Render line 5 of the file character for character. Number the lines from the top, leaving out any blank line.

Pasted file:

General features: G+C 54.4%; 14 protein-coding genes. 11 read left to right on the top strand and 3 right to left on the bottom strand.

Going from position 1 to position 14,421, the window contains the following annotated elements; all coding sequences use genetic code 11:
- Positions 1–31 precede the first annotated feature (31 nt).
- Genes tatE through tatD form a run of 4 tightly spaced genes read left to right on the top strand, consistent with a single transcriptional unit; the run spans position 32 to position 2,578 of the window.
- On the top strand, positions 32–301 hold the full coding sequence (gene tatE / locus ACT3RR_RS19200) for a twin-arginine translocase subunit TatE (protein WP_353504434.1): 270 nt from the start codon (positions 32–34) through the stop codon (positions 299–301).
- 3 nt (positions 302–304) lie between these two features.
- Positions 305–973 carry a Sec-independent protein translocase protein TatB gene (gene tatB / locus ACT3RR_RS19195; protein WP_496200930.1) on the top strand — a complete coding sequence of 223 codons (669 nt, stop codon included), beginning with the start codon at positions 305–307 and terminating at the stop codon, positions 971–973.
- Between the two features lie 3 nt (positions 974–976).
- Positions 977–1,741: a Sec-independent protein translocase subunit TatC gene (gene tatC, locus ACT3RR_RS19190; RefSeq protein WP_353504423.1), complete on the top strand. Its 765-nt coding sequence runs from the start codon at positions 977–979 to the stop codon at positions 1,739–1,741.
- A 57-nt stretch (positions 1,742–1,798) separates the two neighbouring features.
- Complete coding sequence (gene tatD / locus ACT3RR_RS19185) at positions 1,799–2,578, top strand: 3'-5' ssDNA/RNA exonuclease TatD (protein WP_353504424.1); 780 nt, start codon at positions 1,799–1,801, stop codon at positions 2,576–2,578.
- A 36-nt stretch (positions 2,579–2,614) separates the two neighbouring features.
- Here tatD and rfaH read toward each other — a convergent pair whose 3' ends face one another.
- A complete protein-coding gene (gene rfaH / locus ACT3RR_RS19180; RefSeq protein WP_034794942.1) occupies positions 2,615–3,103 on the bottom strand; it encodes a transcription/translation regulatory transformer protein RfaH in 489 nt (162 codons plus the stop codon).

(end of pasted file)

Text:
- On the top strand, positions 32–301 hold the full coding sequence (gene tatE / locus ACT3RR_RS19200) for a twin-arginine translocase subunit TatE (protein WP_353504434.1): 270 nt from the start codon (positions 32–34) through the stop codon (positions 299–301).